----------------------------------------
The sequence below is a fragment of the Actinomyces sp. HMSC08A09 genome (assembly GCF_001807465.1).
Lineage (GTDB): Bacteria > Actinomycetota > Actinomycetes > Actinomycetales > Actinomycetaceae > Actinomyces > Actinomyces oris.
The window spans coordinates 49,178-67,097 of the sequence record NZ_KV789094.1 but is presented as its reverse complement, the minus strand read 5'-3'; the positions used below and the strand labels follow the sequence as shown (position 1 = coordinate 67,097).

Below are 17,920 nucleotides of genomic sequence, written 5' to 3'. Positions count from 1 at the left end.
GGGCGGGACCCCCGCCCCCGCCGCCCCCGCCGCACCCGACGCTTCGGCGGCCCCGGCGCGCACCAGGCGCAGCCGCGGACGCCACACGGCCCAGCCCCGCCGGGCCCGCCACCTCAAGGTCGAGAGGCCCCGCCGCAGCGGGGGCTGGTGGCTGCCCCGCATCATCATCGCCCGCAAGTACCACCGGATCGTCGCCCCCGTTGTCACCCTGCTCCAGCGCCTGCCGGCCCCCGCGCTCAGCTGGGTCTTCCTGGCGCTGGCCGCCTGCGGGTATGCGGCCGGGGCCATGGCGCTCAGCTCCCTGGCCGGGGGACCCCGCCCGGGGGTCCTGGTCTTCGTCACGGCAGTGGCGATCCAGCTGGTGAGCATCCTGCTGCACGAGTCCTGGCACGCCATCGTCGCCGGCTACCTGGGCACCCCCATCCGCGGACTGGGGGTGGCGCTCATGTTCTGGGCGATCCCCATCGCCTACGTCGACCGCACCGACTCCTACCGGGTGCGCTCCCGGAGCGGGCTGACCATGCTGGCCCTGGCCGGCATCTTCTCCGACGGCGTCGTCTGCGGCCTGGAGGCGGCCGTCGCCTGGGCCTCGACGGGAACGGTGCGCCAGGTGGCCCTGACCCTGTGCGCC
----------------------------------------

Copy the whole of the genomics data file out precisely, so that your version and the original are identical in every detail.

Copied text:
The sequence below is a fragment of the Actinomyces sp. HMSC08A09 genome (assembly GCF_001807465.1).
Lineage (GTDB): Bacteria > Actinomycetota > Actinomycetes > Actinomycetales > Actinomycetaceae > Actinomyces > Actinomyces oris.
The window spans coordinates 49,178-67,097 of the sequence record NZ_KV789094.1 but is presented as its reverse complement, the minus strand read 5'-3'; the positions used below and the strand labels follow the sequence as shown (position 1 = coordinate 67,097).

Below are 17,920 nucleotides of genomic sequence, written 5' to 3'. Positions count from 1 at the left end.
GGGCGGGACCCCCGCCCCCGCCGCCCCCGCCGCACCCGACGCTTCGGCGGCCCCGGCGCGCACCAGGCGCAGCCGCGGACGCCACACGGCCCAGCCCCGCCGGGCCCGCCACCTCAAGGTCGAGAGGCCCCGCCGCAGCGGGGGCTGGTGGCTGCCCCGCATCATCATCGCCCGCAAGTACCACCGGATCGTCGCCCCCGTTGTCACCCTGCTCCAGCGCCTGCCGGCCCCCGCGCTCAGCTGGGTCTTCCTGGCGCTGGCCGCCTGCGGGTATGCGGCCGGGGCCATGGCGCTCAGCTCCCTGGCCGGGGGACCCCGCCCGGGGGTCCTGGTCTTCGTCACGGCAGTGGCGATCCAGCTGGTGAGCATCCTGCTGCACGAGTCCTGGCACGCCATCGTCGCCGGCTACCTGGGCACCCCCATCCGCGGACTGGGGGTGGCGCTCATGTTCTGGGCGATCCCCATCGCCTACGTCGACCGCACCGACTCCTACCGGGTGCGCTCCCGGAGCGGGCTGACCATGCTGGCCCTGGCCGGCATCTTCTCCGACGGCGTCGTCTGCGGCCTGGAGGCGGCCGTCGCCTGGGCCTCGACGGGAACGGTGCGCCAGGTGGCCCTGACCCTGTGCGCC